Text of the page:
right-of-way line of the existing Minnesota Trunk Highway No. 13; thence northerly along
the said westerly right-of-way line of existing Minnesota Trunk Highway No. 13 to the
southerly right-of-way line of existing Minnesota Trunk Highway Nos. 55 and 100; thence
along the existing southerly right-of-way line of Minnesota Trunk Highway Nos. 55 and
100 to the westerly right-of-way line owned by the Chicago and Northwestern railway
company; thence northeasterly along the said westerly right-of-way line of the Chicago and
Northwestern railway to the east line of said Section 28, excepting therefrom the right-of-way
owned by the Chicago and Northwestern railway company.
new text end

new text begin Subd. 2. new text end

new text begin [85.012] [Subd. 60.] new text end

new text begin William O'Brien State Park, Washington County. The
following areas are deleted from William O'Brien State Park, Washington County:
new text end

new text begin (1) those parts of Section 25, Township 32 North, Range 20 West, Washington County,
Minnesota, described as follows:
new text end

new text begin The West two rods of the Southwest Quarter of the Northeast Quarter, the West two
rods of the North two rods of the Northwest Quarter of the Southeast Quarter, and the
East two rods of the Southeast Quarter of the Northwest Quarter; and
new text end

new text begin (2) the East two rods over and across the Northeast Quarter of the Northwest Quarter,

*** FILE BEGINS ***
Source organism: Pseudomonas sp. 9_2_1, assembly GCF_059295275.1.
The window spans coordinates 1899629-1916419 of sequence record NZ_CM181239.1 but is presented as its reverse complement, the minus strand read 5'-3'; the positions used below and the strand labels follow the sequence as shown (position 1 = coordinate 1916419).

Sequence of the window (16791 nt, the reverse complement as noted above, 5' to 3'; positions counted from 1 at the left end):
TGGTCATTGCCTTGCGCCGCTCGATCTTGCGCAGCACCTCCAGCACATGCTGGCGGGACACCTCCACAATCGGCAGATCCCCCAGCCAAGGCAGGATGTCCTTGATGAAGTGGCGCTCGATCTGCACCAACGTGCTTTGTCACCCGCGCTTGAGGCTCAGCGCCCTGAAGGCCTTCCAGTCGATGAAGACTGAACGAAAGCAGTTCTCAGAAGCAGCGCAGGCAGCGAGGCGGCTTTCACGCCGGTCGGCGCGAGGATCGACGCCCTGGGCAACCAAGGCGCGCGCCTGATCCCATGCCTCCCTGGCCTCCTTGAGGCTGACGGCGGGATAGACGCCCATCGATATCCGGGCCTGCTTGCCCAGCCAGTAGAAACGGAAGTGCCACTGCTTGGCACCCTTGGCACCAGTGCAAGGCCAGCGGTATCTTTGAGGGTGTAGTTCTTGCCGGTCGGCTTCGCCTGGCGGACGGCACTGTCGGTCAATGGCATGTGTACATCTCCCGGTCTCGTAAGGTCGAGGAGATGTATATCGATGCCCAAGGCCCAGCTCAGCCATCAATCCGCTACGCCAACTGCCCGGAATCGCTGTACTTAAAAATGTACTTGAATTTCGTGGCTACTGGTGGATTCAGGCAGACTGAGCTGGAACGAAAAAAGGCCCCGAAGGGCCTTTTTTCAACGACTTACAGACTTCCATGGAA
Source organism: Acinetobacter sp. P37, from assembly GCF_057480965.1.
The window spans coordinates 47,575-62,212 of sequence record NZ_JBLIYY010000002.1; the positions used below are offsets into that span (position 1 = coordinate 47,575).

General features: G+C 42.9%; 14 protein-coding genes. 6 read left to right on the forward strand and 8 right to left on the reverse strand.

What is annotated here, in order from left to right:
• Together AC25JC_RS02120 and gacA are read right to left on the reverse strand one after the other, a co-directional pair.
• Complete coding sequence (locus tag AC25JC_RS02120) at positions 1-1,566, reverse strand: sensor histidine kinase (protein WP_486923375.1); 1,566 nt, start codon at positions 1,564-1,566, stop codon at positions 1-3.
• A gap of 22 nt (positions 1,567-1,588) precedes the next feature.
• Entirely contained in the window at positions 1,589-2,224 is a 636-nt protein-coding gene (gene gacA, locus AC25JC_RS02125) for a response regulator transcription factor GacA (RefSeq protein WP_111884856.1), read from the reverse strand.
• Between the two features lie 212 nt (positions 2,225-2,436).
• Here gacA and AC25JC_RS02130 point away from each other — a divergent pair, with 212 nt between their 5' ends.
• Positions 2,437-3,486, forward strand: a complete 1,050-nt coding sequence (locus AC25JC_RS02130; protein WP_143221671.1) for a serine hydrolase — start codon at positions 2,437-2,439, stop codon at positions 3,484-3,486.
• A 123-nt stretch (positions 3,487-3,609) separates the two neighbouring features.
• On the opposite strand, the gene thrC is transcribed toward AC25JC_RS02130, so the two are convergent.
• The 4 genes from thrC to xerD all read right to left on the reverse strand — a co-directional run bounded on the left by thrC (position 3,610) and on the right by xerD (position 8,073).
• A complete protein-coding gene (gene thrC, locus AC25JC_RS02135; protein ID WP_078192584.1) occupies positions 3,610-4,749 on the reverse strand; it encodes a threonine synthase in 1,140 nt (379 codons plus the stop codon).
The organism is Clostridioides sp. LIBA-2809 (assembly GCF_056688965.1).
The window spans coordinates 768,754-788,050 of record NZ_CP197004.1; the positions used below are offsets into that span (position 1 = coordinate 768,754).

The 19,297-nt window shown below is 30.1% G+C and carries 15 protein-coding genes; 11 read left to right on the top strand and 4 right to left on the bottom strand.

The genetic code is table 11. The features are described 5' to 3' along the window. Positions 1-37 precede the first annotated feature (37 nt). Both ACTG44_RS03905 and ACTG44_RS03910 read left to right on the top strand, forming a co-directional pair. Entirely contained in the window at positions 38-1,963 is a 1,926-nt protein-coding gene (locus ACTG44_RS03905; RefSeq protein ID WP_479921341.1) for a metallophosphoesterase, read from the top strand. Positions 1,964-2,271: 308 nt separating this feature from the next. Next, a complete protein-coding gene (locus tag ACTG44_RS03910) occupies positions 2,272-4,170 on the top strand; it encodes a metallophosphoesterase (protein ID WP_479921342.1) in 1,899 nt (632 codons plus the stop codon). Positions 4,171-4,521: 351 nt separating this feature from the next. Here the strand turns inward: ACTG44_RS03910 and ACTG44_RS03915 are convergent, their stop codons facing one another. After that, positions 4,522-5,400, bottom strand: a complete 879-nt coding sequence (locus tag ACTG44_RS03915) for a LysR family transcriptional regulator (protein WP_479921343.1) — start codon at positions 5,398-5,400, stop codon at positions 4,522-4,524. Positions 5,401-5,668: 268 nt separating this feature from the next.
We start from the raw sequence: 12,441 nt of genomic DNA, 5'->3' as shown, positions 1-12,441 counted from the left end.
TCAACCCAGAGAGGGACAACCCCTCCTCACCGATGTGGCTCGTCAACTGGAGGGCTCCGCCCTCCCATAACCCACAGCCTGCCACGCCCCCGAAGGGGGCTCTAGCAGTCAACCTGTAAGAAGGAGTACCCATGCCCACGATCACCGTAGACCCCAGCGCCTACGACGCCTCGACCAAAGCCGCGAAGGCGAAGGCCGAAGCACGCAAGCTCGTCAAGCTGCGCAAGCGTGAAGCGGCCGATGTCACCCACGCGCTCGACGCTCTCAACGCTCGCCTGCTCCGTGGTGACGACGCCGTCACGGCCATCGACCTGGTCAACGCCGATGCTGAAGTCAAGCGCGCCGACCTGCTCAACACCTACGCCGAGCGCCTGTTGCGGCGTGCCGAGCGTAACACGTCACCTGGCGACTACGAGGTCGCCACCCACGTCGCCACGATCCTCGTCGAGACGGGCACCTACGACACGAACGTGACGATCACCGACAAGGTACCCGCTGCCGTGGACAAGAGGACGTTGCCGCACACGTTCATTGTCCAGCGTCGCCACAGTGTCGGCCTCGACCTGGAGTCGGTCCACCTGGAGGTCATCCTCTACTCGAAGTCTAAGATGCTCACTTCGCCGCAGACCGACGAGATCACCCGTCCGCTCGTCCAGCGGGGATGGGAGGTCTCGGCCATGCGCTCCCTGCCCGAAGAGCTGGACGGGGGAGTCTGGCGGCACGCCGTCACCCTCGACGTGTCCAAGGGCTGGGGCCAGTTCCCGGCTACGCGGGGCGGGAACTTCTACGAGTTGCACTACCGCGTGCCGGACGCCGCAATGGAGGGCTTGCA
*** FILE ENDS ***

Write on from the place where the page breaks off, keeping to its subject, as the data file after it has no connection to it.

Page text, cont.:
excepting therefrom the North 200 feet of said Northeast Quarter of the Northwest Quarter.
Also, the West 2 rods of the Northwest Quarter of the Northeast Quarter, excepting therefrom
the North 266 feet of said Northwest Quarter of the Northeast Quarter. Also, the South 66
feet of the North 266 feet of that part of said Northwest Quarter of the Northeast Quarter
lying southwesterly of the existing public road known as 199th Street North.
new text end

Sec. 6. new text beginPRIVATE SALE OF SURPLUS STATE LAND; CASS COUNTY.
new text end

new text begin (a) Notwithstanding Minnesota Statutes, sections 94.09 to 94.16, the commissioner of
natural resources may sell by private sale the surplus land that is described in paragraph (c).
new text end

new text begin (b) The commissioner may make necessary changes to the legal description to correct
errors and ensure accuracy.
new text end

new text begin (c) The land to be conveyed is located in Cass County and is described as: the westerly
20.00 feet of the West Half of the Northeast Quarter, Section 16, Township 139 North,
Range 30 West, Cass County, Minnesota. The Grantor, its employees and agents only,
reserves a perpetual easement for ingress and egress over and across the above described
land.
new text end

new text begin (d) The Department of Natural Resources has determined that the land is not needed for
natural resource purposes and that the state's land management interests would best be
served if the land was returned to private ownership.
new text end